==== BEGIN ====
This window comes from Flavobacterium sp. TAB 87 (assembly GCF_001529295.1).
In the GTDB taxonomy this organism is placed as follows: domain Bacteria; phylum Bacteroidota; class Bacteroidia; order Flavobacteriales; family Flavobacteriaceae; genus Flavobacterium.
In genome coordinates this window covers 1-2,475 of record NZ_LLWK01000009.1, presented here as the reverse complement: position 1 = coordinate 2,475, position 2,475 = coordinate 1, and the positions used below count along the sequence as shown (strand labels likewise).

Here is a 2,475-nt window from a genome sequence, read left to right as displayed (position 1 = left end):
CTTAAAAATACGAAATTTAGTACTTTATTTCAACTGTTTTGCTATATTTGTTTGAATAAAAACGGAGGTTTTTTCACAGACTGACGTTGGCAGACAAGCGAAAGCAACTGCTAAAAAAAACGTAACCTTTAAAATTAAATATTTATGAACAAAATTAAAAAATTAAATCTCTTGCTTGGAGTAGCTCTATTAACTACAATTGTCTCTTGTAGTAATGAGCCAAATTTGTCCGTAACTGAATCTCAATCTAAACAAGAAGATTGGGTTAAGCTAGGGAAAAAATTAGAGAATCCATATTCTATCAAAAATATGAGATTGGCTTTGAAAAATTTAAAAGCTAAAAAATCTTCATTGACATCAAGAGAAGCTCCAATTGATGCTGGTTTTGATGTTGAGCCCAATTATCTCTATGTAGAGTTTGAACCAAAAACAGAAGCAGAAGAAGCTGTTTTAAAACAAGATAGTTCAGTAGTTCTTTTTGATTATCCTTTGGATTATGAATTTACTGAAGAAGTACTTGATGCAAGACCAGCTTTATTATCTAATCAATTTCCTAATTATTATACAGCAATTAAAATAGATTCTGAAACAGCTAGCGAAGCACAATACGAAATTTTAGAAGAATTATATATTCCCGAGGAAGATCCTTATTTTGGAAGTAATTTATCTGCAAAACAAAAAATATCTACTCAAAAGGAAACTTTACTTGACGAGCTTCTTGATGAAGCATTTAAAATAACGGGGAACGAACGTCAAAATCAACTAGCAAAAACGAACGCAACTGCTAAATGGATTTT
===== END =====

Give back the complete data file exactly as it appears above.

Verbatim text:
This window comes from Flavobacterium sp. TAB 87 (assembly GCF_001529295.1).
In the GTDB taxonomy this organism is placed as follows: domain Bacteria; phylum Bacteroidota; class Bacteroidia; order Flavobacteriales; family Flavobacteriaceae; genus Flavobacterium.
In genome coordinates this window covers 1-2,475 of record NZ_LLWK01000009.1, presented here as the reverse complement: position 1 = coordinate 2,475, position 2,475 = coordinate 1, and the positions used below count along the sequence as shown (strand labels likewise).

Here is a 2,475-nt window from a genome sequence, read left to right as displayed (position 1 = left end):
CTTAAAAATACGAAATTTAGTACTTTATTTCAACTGTTTTGCTATATTTGTTTGAATAAAAACGGAGGTTTTTTCACAGACTGACGTTGGCAGACAAGCGAAAGCAACTGCTAAAAAAAACGTAACCTTTAAAATTAAATATTTATGAACAAAATTAAAAAATTAAATCTCTTGCTTGGAGTAGCTCTATTAACTACAATTGTCTCTTGTAGTAATGAGCCAAATTTGTCCGTAACTGAATCTCAATCTAAACAAGAAGATTGGGTTAAGCTAGGGAAAAAATTAGAGAATCCATATTCTATCAAAAATATGAGATTGGCTTTGAAAAATTTAAAAGCTAAAAAATCTTCATTGACATCAAGAGAAGCTCCAATTGATGCTGGTTTTGATGTTGAGCCCAATTATCTCTATGTAGAGTTTGAACCAAAAACAGAAGCAGAAGAAGCTGTTTTAAAACAAGATAGTTCAGTAGTTCTTTTTGATTATCCTTTGGATTATGAATTTACTGAAGAAGTACTTGATGCAAGACCAGCTTTATTATCTAATCAATTTCCTAATTATTATACAGCAATTAAAATAGATTCTGAAACAGCTAGCGAAGCACAATACGAAATTTTAGAAGAATTATATATTCCCGAGGAAGATCCTTATTTTGGAAGTAATTTATCTGCAAAACAAAAAATATCTACTCAAAAGGAAACTTTACTTGACGAGCTTCTTGATGAAGCATTTAAAATAACGGGGAACGAACGTCAAAATCAACTAGCAAAAACGAACGCAACTGCTAAATGGATTTT